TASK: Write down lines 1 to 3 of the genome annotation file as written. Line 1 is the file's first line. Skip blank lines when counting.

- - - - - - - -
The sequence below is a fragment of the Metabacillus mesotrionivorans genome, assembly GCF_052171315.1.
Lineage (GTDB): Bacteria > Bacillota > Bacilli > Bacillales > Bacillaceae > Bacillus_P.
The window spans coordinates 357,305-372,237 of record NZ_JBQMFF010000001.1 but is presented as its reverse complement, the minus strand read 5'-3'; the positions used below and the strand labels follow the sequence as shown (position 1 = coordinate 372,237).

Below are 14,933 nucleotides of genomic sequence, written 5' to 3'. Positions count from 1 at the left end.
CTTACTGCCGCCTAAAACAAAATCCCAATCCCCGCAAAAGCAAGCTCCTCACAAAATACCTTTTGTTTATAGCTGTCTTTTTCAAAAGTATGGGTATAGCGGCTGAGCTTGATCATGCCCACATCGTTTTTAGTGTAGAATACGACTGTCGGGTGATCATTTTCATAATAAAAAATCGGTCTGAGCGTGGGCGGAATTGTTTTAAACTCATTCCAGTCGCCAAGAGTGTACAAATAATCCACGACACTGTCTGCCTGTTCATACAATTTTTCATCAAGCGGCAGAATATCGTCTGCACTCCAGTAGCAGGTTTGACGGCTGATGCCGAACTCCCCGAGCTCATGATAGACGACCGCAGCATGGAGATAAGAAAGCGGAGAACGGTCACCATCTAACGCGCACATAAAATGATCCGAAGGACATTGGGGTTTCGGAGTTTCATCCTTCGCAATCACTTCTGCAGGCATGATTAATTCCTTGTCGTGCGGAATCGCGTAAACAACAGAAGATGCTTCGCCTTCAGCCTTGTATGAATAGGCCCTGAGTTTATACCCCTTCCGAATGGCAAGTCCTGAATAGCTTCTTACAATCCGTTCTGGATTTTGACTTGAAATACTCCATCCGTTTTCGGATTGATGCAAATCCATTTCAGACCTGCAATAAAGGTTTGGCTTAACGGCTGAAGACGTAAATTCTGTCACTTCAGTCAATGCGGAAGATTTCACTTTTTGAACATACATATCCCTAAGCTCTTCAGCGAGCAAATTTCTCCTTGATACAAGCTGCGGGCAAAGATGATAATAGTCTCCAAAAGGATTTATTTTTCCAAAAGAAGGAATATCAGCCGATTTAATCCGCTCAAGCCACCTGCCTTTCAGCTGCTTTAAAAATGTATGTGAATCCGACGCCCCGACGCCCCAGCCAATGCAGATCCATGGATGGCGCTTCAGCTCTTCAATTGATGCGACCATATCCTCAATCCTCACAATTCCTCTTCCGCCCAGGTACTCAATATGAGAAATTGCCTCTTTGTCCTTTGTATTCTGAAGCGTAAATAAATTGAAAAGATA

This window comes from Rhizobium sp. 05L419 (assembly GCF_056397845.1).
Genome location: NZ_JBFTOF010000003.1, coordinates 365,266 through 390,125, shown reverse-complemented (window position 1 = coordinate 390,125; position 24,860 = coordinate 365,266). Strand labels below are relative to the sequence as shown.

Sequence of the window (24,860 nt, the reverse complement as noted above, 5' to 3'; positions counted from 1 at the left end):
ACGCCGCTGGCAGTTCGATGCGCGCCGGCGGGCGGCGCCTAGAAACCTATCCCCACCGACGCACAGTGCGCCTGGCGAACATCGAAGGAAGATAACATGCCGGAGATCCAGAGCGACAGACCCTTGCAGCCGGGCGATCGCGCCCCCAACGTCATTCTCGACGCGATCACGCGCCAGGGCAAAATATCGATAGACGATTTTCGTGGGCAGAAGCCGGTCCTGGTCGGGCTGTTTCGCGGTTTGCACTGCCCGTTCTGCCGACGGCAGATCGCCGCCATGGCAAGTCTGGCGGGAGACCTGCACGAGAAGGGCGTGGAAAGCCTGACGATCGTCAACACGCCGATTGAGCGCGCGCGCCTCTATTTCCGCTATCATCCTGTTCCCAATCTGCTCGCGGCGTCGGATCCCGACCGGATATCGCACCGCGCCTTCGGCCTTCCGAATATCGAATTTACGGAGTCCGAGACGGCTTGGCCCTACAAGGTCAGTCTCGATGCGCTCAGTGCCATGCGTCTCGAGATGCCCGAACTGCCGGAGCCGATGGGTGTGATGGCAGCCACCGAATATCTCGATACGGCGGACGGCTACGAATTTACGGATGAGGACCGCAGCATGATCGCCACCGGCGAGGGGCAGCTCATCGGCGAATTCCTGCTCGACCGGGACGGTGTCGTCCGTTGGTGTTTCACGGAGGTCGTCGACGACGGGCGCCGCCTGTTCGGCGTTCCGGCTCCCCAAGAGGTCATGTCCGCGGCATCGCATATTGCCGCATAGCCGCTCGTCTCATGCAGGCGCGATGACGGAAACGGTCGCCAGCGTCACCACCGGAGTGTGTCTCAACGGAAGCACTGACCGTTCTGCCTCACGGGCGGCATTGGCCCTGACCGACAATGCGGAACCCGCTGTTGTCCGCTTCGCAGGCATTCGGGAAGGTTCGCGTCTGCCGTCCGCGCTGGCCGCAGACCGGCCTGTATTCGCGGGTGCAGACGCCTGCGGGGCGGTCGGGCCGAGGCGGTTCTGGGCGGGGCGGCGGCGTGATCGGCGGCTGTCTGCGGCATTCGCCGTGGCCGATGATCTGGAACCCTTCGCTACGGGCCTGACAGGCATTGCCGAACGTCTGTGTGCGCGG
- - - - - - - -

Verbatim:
The sequence below is a fragment of the Metabacillus mesotrionivorans genome, assembly GCF_052171315.1.
Lineage (GTDB): Bacteria > Bacillota > Bacilli > Bacillales > Bacillaceae > Bacillus_P.
The window spans coordinates 357,305-372,237 of record NZ_JBQMFF010000001.1 but is presented as its reverse complement, the minus strand read 5'-3'; the positions used below and the strand labels follow the sequence as shown (position 1 = coordinate 372,237).